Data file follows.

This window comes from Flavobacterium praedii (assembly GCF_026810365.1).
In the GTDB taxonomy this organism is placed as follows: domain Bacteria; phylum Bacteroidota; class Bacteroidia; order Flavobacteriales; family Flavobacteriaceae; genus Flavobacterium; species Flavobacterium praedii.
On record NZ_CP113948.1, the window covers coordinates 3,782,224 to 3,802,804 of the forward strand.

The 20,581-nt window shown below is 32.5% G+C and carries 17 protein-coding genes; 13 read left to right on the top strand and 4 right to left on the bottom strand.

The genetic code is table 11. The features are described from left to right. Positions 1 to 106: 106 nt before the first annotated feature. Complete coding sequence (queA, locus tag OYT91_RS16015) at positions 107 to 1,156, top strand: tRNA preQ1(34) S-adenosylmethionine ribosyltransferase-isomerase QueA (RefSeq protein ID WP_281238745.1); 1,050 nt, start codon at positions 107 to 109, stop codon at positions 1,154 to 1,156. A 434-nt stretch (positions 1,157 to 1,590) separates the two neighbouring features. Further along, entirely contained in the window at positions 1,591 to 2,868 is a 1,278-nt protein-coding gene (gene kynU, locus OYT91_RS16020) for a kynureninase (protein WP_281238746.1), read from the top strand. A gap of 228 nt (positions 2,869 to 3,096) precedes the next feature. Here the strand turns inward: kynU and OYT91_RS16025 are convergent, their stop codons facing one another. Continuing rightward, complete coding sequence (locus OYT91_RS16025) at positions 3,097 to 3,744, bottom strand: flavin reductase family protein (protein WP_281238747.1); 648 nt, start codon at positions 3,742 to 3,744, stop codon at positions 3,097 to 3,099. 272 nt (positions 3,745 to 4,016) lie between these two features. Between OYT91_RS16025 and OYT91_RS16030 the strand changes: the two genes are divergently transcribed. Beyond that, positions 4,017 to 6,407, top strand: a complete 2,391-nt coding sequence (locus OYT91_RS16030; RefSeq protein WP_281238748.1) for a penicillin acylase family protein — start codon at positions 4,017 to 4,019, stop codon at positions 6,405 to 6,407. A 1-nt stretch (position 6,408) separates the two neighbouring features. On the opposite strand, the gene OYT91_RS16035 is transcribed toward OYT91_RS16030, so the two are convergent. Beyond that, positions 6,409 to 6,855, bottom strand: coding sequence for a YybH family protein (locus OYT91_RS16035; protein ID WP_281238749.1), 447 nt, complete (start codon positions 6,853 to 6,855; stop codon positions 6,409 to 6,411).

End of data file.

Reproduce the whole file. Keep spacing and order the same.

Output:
This window comes from Flavobacterium praedii (assembly GCF_026810365.1).
In the GTDB taxonomy this organism is placed as follows: domain Bacteria; phylum Bacteroidota; class Bacteroidia; order Flavobacteriales; family Flavobacteriaceae; genus Flavobacterium; species Flavobacterium praedii.
On record NZ_CP113948.1, the window covers coordinates 3,782,224 to 3,802,804 of the forward strand.

The 20,581-nt window shown below is 32.5% G+C and carries 17 protein-coding genes; 13 read left to right on the top strand and 4 right to left on the bottom strand.

The genetic code is table 11. The features are described from left to right. Positions 1 to 106: 106 nt before the first annotated feature. Complete coding sequence (queA, locus tag OYT91_RS16015) at positions 107 to 1,156, top strand: tRNA preQ1(34) S-adenosylmethionine ribosyltransferase-isomerase QueA (RefSeq protein ID WP_281238745.1); 1,050 nt, start codon at positions 107 to 109, stop codon at positions 1,154 to 1,156. A 434-nt stretch (positions 1,157 to 1,590) separates the two neighbouring features. Further along, entirely contained in the window at positions 1,591 to 2,868 is a 1,278-nt protein-coding gene (gene kynU, locus OYT91_RS16020) for a kynureninase (protein WP_281238746.1), read from the top strand. A gap of 228 nt (positions 2,869 to 3,096) precedes the next feature. Here the strand turns inward: kynU and OYT91_RS16025 are convergent, their stop codons facing one another. Continuing rightward, complete coding sequence (locus OYT91_RS16025) at positions 3,097 to 3,744, bottom strand: flavin reductase family protein (protein WP_281238747.1); 648 nt, start codon at positions 3,742 to 3,744, stop codon at positions 3,097 to 3,099. 272 nt (positions 3,745 to 4,016) lie between these two features. Between OYT91_RS16025 and OYT91_RS16030 the strand changes: the two genes are divergently transcribed. Beyond that, positions 4,017 to 6,407, top strand: a complete 2,391-nt coding sequence (locus OYT91_RS16030; RefSeq protein WP_281238748.1) for a penicillin acylase family protein — start codon at positions 4,017 to 4,019, stop codon at positions 6,405 to 6,407. A 1-nt stretch (position 6,408) separates the two neighbouring features. On the opposite strand, the gene OYT91_RS16035 is transcribed toward OYT91_RS16030, so the two are convergent. Beyond that, positions 6,409 to 6,855, bottom strand: coding sequence for a YybH family protein (locus OYT91_RS16035; protein ID WP_281238749.1), 447 nt, complete (start codon positions 6,853 to 6,855; stop codon positions 6,409 to 6,411).